A journey is unpredictable, even the most well-planned ones. This journey of wholeness is wholly unpredictable. For so long I held myself back, figuring there would be all these determining factors to tell me that I had finally “made it.” I figured I would feel this certain way or know this certain thing or behave exactly like this or that. But I am letting that go. I am letting myself be, trusting my heart, trusting that what I truly desire will manifest in my life in good time, enjoying what already has. We are human beings. Wisdom can recommend better and best paths to take, but our souls also thrive in spontaneity (especially when we have seen and let go of the lies that have trapped us for so long.) The spontaneous aspect of my soul has been so squished for most of my life. Now, I see how daring to embrace my spontaneity is another force propelling me along my path.
Last week I felt like I was on a mountain top… I drank in a bird’s eye view of all I have come through so far… The journey of wholeness is not always easy.
I started counseling 3 and a half years ago after 26 years of searching. The tough parts?… I have anguished over my progress/ lack of progress. I have thought a million thoughts, I have felt a million feelings, I have had highs and lows and everything in between. I have beaten myself up. I have grappled with the truth, trying to make it REAL to me, wondering why it didn’t feel real? Trying to put my questions into words… I have fallen, I have pulled myself back up, sometimes wondering if I really could pull myself back up. I have lost friendships, grown apart from people, I have gained new friends, I have renewed relationships. I have messed up. I have tried things and quit things. I have quit jobs, tried new jobs, and felt confused about what I was doing so many times. I have invested so much money towards my counseling. I have been broke, had to borrow, had to sell things, had to take second and third jobs. I haven’t had a real vacation in years! I have argued and yelled at God… I have wept and wondered why some victories didn’t seem to stick around long enough. I have even doubted at times if it was all going to be worth it, if I would end up quitting anyways…
Well, from where I’m standing right now… on this particular mountain top, with the crisp, fresh breeze, the sunshine, and the view… looking out over my journey with clear eyes and a full heart, right now it feels so much more than worth it. I am overwhelmed with gratitude. And it’s not even Christmas, or my birthday, and I don’t even have a boyfriend… I am envisioning new things for my future and learning to delve into the deep treasures of the NOW, based on who I know I am. I am excited.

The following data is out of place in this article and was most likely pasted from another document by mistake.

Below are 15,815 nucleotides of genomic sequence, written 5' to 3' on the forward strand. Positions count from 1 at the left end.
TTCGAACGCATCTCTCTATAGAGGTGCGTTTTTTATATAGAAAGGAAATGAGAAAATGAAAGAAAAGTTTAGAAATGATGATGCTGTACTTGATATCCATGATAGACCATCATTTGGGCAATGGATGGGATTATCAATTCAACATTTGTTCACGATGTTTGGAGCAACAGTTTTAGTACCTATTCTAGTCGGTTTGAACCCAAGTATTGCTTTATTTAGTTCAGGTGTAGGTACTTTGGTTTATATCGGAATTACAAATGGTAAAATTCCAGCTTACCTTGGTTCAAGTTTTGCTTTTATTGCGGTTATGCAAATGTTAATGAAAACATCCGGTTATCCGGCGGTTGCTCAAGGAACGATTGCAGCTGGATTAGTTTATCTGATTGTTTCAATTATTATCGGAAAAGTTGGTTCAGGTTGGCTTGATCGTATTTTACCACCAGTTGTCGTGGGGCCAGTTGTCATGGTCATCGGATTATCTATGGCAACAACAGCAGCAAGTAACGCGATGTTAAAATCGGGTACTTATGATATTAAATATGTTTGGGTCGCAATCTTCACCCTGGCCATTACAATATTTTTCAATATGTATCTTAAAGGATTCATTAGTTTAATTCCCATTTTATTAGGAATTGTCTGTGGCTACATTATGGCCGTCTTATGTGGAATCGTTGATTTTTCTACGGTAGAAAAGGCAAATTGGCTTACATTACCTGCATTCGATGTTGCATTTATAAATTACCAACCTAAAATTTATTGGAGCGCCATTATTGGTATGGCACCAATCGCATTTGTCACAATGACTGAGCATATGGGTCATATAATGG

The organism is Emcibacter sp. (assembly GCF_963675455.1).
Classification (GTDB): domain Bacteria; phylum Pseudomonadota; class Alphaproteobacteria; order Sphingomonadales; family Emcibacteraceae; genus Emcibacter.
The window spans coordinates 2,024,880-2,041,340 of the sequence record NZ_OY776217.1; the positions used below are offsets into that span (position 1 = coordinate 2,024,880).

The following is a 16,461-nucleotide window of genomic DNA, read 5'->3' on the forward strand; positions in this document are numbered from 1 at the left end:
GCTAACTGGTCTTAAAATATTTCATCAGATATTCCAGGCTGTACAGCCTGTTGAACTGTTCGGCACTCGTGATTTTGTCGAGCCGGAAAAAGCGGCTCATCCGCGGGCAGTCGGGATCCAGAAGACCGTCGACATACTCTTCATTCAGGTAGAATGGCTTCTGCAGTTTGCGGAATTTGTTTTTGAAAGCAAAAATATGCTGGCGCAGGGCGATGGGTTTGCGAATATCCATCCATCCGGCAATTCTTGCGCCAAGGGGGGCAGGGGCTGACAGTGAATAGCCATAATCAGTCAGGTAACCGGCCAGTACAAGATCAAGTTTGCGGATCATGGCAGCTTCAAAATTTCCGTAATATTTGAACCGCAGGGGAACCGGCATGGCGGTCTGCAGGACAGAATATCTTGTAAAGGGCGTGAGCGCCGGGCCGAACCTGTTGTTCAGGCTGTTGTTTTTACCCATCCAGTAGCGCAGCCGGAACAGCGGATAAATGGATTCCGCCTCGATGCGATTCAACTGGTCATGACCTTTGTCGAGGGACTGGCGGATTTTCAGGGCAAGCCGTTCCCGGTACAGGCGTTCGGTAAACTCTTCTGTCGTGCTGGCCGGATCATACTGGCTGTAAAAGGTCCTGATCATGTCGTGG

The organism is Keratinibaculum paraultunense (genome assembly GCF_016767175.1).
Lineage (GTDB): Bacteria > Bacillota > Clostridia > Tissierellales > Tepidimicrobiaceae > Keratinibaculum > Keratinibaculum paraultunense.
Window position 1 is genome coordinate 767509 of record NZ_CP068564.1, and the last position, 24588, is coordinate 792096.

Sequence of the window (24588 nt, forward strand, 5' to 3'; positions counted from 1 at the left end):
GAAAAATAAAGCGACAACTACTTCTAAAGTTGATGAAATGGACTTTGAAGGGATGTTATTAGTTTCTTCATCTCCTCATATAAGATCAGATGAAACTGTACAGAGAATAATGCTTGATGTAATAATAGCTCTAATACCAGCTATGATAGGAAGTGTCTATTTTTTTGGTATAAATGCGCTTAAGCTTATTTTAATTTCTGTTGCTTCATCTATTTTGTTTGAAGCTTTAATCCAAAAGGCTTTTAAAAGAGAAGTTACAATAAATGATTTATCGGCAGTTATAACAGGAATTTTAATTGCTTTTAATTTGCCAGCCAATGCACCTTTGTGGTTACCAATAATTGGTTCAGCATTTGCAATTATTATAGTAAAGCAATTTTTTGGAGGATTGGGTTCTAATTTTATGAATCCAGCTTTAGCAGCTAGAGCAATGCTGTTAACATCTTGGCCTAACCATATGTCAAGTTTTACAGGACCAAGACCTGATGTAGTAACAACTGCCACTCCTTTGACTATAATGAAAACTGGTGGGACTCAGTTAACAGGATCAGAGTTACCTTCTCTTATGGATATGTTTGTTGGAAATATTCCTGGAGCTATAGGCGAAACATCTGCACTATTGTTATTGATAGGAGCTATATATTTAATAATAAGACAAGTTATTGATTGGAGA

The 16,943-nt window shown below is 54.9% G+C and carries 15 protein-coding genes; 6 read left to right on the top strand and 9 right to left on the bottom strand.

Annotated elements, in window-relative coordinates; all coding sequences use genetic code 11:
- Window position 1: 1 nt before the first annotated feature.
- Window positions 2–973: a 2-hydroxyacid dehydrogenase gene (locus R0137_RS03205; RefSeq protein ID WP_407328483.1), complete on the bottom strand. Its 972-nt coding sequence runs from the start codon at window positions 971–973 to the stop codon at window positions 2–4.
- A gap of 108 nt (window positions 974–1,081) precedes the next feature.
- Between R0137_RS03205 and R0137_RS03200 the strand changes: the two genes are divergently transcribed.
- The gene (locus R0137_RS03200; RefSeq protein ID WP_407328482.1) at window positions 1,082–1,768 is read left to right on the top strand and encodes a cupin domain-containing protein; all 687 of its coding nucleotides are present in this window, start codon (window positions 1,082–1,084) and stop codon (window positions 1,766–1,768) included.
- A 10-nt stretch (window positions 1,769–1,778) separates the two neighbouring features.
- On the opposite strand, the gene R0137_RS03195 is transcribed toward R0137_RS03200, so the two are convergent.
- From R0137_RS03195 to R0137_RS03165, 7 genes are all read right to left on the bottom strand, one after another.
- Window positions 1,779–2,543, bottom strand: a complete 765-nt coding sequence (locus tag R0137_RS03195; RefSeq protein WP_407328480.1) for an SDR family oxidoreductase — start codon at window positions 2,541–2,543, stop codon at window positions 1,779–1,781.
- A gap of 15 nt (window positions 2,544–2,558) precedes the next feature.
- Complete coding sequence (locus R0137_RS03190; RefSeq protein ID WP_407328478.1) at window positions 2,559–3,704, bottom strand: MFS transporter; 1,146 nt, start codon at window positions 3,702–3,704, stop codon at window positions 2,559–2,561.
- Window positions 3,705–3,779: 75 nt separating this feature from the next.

I am excited…
Wherever you find yourself on this journey, especially if you find yourself going through some of the tougher parts, I just want to say that it’s worth it.
With love, Carla
According to the Canadian Oxford Dictionary:
Self Help: 1. The theory that individuals should provide for their own support and improvement in society. 2 the act or faculty of providing for or improving oneself
Selfish: 1 Deficient in consideration for others; concerned chiefly with one’s own personal profit or pleasure; actuated by self-interest
I was recently part of a conversation where someone shared their belief that self-help can lead a person to become self-centered and selfish. Have you heard this sentiment before? I think it’s based out of fear. And I’d like to explore it here!
Does self-help make a person selfish?
The answer could fill a book (now, would that be a “self help, self help” book?…lol!) I have a few thoughts to share, and I’d love to hear your’s as well. For starters, what is self help? From Oxford’s definition, it sounds like it’s a method, an act of learning how to provide for/improve/support one’s own self. I would add that to help myself, I am really learning to lead myself in better ways of living. It goes beyond learning how to cope. From my personal experience, this has involved stretching out to my past (facing and getting rid of a lot of old garbage and lies) and also getting to know my deep passions and goals for my future. Both dynamics are helping me to live whole and alive in my present.
Beneath all of that, I think this is key: what drove my whole process of recovery was that I wanted to be me, the real me. I wanted to live my own unique life to the FULL, and I was willing to go through the pain, years of counseling, financial investment, and time commitment to find that life. I wanted to know my purpose for being on this earth (which has a lot to do with the question: how can I impact the world through being me?) Yes, I wanted to find relief and healing from my own pain. But I also wanted to learn how to live in a healthy outward way. I wanted to be a healthy, contributing, thriving part of this world. I believe this deep desire is at the heart of any person’s pursuit of self help, whether they realize it or not.